Vakov is an intriguing character saddled by a damaging past and by the heavy baggage of being a former Reaper, but instead of becoming a dark, tortured individual he tries to focus on the good things life still can offer him, like friendship or the sense of brotherhood he still shares with his former comrades – and of course there is the unshakable desire of reconnecting with his brother and making amends for past mistakes, that drives him to literally face hell with dogged determination. Vakov’s personality is slowly built through the successful blending of his present experiences and the flashbacks of his past as a Reaper, the current adrenaline-rich investigation and the heart-wrenching jumps into his childhood with its deep well of pain and loss, and the final result is a very relatable character who has learned to embrace his darkness, knowing it will be a part of him forever, but still refusing to let it rule him. The actual war might be over, but the inner one Vakov is still fighting will go on as long as he lives, and he’s determined to win it.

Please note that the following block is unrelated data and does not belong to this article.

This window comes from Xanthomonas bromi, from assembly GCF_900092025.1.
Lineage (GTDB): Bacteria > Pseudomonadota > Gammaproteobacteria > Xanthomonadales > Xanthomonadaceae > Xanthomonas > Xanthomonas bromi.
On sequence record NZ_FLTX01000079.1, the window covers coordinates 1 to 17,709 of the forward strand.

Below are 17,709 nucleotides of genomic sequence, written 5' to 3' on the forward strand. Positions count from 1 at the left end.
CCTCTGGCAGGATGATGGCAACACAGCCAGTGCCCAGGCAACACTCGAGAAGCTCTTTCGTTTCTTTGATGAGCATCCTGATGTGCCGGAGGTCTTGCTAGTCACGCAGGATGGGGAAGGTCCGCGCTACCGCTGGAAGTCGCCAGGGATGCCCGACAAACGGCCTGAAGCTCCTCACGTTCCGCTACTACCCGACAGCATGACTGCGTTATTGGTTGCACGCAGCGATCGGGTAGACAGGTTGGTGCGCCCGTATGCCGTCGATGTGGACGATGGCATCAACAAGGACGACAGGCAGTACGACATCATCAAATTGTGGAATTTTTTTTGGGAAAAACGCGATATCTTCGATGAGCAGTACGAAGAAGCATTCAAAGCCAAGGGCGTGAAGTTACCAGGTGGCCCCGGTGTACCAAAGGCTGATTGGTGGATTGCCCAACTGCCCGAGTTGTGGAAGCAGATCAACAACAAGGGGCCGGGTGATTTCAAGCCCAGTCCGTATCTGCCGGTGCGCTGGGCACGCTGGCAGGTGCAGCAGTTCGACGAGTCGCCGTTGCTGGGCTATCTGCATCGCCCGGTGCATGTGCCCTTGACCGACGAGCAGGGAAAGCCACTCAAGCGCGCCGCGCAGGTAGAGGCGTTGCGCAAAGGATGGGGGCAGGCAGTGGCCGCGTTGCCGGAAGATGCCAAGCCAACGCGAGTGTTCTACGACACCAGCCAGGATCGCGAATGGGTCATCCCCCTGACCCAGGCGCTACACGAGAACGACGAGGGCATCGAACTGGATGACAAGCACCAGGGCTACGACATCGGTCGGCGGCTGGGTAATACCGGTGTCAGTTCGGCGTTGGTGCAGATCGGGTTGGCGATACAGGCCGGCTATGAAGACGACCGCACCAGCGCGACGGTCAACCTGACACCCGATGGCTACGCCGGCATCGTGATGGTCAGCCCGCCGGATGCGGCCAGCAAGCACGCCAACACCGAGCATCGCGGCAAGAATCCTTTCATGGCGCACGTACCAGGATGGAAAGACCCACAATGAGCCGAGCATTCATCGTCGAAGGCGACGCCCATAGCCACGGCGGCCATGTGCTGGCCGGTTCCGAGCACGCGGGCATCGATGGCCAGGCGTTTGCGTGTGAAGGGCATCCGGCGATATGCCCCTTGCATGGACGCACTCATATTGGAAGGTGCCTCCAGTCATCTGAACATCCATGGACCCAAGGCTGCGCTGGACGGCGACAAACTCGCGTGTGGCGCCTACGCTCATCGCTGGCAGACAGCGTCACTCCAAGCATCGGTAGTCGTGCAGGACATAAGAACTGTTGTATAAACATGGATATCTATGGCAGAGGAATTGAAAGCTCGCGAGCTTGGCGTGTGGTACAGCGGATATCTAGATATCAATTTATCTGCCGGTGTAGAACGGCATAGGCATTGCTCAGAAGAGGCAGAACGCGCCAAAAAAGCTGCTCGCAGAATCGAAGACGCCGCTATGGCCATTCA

The other characters sharing the spotlight with Vakov are slightly less defined, but with the breathless chain of events at the core of the novel it’s more than understandable: the proficient hacker Grim, Harmony officer Katherine Kowalsky and rebel Artyom are in a way the representations of Vak’s most important sides of life – friendship, camaraderie, family – and also the anchors he needs to avoid being subsumed by the alien DNA rampaging through his body. And that’s more than enough.